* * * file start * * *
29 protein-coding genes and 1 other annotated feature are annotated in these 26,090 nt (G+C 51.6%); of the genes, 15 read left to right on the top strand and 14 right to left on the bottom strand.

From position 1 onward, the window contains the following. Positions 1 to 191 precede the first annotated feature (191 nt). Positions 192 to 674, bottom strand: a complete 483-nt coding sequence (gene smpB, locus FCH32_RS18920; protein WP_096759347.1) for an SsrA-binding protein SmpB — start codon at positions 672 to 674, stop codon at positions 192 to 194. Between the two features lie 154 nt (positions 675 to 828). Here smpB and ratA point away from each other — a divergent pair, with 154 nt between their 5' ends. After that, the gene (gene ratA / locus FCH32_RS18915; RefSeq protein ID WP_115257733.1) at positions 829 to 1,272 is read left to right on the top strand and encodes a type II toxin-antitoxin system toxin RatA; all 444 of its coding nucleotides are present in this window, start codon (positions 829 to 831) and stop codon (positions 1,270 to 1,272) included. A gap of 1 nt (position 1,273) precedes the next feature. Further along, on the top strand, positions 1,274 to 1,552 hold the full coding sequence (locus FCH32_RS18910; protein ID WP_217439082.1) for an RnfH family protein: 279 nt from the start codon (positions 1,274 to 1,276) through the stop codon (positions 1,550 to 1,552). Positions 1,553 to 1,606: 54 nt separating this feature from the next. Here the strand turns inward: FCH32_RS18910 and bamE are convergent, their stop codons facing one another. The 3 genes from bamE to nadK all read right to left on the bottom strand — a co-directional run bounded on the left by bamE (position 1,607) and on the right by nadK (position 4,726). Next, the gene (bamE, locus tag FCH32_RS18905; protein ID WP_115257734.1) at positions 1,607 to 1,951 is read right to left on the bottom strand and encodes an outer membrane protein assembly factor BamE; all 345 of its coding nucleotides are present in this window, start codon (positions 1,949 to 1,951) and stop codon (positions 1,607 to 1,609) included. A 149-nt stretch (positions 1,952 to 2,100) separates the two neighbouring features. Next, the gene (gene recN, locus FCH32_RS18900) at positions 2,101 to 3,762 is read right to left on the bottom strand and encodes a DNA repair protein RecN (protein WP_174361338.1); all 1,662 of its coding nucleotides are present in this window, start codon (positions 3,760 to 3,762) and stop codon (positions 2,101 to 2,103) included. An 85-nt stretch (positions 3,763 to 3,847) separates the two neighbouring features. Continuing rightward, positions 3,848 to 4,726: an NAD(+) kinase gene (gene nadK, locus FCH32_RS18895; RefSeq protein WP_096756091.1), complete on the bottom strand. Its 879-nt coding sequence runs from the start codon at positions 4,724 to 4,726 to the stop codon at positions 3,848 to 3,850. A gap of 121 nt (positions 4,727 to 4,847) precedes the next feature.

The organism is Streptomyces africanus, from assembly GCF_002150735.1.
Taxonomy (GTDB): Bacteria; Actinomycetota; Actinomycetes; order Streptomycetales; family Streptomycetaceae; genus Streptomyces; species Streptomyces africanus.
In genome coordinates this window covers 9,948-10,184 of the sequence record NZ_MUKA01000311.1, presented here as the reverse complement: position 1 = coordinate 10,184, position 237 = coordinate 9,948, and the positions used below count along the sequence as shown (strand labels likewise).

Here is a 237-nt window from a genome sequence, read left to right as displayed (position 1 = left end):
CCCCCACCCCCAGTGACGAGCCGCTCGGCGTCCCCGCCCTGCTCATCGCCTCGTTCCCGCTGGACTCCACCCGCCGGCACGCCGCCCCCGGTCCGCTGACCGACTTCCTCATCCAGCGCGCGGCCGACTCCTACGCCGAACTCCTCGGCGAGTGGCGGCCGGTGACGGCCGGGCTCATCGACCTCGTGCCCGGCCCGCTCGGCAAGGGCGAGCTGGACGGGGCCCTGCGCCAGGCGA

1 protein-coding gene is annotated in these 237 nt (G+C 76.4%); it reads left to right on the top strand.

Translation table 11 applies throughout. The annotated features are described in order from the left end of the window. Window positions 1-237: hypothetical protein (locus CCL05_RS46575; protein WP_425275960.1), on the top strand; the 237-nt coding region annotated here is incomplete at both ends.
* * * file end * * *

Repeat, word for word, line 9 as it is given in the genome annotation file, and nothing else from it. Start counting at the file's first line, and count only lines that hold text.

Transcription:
Translation table 11 applies throughout. The annotated features are described in order from the left end of the window. Window positions 1-237: hypothetical protein (locus CCL05_RS46575; protein WP_425275960.1), on the top strand; the 237-nt coding region annotated here is incomplete at both ends.